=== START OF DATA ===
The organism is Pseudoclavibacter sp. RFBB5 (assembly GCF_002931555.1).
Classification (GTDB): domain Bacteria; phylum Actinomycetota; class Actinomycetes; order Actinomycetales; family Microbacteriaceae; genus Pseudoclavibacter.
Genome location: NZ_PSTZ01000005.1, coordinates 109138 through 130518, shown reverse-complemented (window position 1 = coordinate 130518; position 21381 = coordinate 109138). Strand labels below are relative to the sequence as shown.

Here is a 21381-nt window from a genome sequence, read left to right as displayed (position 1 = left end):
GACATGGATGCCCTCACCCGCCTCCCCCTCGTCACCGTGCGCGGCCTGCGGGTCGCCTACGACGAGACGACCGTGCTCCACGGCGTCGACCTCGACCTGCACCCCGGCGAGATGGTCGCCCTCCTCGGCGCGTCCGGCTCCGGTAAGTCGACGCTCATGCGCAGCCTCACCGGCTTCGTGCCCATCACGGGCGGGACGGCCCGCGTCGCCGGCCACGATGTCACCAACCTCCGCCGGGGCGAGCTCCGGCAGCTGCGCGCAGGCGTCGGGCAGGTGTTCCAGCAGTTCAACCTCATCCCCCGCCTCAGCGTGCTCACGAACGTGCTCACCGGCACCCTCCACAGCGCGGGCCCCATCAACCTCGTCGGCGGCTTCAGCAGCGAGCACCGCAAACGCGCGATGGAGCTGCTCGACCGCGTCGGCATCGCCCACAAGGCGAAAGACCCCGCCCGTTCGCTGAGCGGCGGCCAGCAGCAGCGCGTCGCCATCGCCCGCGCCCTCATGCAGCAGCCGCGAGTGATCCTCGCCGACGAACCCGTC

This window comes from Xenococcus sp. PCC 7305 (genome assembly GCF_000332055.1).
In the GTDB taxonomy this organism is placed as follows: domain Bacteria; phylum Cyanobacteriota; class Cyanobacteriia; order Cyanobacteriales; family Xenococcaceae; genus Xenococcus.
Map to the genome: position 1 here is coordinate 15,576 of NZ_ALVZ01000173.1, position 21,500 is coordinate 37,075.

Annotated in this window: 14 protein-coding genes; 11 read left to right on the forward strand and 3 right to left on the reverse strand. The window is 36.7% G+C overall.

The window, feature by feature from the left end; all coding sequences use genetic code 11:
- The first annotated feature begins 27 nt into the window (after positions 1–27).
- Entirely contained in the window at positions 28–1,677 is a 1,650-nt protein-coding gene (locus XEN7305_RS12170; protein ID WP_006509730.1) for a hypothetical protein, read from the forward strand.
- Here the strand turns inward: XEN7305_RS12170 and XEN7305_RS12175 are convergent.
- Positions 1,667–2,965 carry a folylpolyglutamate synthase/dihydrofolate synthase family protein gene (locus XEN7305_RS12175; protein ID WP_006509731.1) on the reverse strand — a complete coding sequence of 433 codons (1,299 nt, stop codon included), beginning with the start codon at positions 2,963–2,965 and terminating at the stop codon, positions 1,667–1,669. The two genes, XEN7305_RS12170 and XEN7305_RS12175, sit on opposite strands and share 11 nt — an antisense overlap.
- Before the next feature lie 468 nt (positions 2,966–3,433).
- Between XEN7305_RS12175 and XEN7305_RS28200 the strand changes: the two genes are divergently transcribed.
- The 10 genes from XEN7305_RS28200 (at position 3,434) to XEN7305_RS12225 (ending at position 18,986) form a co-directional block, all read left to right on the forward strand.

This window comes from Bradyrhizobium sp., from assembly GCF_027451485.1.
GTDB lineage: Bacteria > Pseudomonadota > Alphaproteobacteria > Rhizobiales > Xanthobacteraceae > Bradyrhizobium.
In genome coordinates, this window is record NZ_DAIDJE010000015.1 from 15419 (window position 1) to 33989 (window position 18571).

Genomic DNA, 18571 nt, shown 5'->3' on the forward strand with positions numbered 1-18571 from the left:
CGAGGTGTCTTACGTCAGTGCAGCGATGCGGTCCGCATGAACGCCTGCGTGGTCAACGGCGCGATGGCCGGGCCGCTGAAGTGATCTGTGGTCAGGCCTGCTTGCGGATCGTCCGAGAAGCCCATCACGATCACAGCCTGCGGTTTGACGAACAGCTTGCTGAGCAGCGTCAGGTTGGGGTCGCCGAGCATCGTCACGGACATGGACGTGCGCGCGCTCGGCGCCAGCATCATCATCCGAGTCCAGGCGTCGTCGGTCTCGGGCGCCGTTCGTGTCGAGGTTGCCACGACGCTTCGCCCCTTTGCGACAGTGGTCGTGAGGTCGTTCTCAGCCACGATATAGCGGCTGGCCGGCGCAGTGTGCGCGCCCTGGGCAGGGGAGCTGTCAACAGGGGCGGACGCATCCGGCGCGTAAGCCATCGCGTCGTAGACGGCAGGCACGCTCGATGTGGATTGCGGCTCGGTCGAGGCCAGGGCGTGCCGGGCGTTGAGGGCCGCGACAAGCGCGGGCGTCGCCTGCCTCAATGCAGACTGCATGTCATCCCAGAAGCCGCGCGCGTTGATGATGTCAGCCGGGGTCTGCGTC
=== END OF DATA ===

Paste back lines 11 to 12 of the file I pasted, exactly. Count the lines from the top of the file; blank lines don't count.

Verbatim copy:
- The first annotated feature begins 27 nt into the window (after positions 1–27).
- Entirely contained in the window at positions 28–1,677 is a 1,650-nt protein-coding gene (locus XEN7305_RS12170; protein ID WP_006509730.1) for a hypothetical protein, read from the forward strand.